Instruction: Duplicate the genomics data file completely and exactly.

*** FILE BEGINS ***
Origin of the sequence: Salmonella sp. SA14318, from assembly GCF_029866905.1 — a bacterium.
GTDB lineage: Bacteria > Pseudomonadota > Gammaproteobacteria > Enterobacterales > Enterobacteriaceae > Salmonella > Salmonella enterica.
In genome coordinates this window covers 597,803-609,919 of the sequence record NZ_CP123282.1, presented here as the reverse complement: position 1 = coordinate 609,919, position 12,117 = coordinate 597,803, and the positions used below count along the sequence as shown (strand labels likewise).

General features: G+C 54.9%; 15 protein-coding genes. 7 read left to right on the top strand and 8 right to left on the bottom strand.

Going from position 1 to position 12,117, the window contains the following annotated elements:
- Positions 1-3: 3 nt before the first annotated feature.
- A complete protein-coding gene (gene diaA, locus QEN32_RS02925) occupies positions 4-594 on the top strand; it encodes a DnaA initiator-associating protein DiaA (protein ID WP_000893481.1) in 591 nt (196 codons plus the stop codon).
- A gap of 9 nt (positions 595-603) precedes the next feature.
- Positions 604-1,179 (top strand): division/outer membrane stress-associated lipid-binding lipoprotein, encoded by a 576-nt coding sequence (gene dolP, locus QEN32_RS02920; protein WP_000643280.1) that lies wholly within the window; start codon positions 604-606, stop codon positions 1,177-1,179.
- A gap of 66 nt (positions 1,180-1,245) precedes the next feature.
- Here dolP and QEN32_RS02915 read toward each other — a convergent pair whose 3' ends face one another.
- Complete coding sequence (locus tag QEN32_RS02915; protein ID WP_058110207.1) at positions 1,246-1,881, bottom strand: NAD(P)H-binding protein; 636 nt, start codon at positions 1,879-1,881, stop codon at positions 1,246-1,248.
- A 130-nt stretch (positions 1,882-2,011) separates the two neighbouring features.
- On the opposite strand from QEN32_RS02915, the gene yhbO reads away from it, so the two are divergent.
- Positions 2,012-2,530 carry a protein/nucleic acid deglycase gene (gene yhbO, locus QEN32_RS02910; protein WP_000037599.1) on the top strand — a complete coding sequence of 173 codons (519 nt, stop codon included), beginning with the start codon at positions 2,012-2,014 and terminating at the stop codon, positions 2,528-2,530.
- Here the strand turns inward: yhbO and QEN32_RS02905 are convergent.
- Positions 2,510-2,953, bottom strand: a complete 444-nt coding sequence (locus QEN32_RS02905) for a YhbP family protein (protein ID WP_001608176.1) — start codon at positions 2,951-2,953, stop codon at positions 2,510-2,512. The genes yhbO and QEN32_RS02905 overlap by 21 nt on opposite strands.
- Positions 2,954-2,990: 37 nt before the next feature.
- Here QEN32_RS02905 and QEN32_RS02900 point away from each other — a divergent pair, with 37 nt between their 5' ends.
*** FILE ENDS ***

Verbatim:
Origin of the sequence: Salmonella sp. SA14318, from assembly GCF_029866905.1 — a bacterium.
GTDB lineage: Bacteria > Pseudomonadota > Gammaproteobacteria > Enterobacterales > Enterobacteriaceae > Salmonella > Salmonella enterica.
In genome coordinates this window covers 597,803-609,919 of the sequence record NZ_CP123282.1, presented here as the reverse complement: position 1 = coordinate 609,919, position 12,117 = coordinate 597,803, and the positions used below count along the sequence as shown (strand labels likewise).

General features: G+C 54.9%; 15 protein-coding genes. 7 read left to right on the top strand and 8 right to left on the bottom strand.

Going from position 1 to position 12,117, the window contains the following annotated elements:
- Positions 1-3: 3 nt before the first annotated feature.
- A complete protein-coding gene (gene diaA, locus QEN32_RS02925) occupies positions 4-594 on the top strand; it encodes a DnaA initiator-associating protein DiaA (protein ID WP_000893481.1) in 591 nt (196 codons plus the stop codon).
- A gap of 9 nt (positions 595-603) precedes the next feature.
- Positions 604-1,179 (top strand): division/outer membrane stress-associated lipid-binding lipoprotein, encoded by a 576-nt coding sequence (gene dolP, locus QEN32_RS02920; protein WP_000643280.1) that lies wholly within the window; start codon positions 604-606, stop codon positions 1,177-1,179.
- A gap of 66 nt (positions 1,180-1,245) precedes the next feature.
- Here dolP and QEN32_RS02915 read toward each other — a convergent pair whose 3' ends face one another.
- Complete coding sequence (locus tag QEN32_RS02915; protein ID WP_058110207.1) at positions 1,246-1,881, bottom strand: NAD(P)H-binding protein; 636 nt, start codon at positions 1,879-1,881, stop codon at positions 1,246-1,248.
- A 130-nt stretch (positions 1,882-2,011) separates the two neighbouring features.
- On the opposite strand from QEN32_RS02915, the gene yhbO reads away from it, so the two are divergent.
- Positions 2,012-2,530 carry a protein/nucleic acid deglycase gene (gene yhbO, locus QEN32_RS02910; protein WP_000037599.1) on the top strand — a complete coding sequence of 173 codons (519 nt, stop codon included), beginning with the start codon at positions 2,012-2,014 and terminating at the stop codon, positions 2,528-2,530.
- Here the strand turns inward: yhbO and QEN32_RS02905 are convergent.
- Positions 2,510-2,953, bottom strand: a complete 444-nt coding sequence (locus QEN32_RS02905) for a YhbP family protein (protein ID WP_001608176.1) — start codon at positions 2,951-2,953, stop codon at positions 2,510-2,512. The genes yhbO and QEN32_RS02905 overlap by 21 nt on opposite strands.
- Positions 2,954-2,990: 37 nt before the next feature.
- Here QEN32_RS02905 and QEN32_RS02900 point away from each other — a divergent pair, with 37 nt between their 5' ends.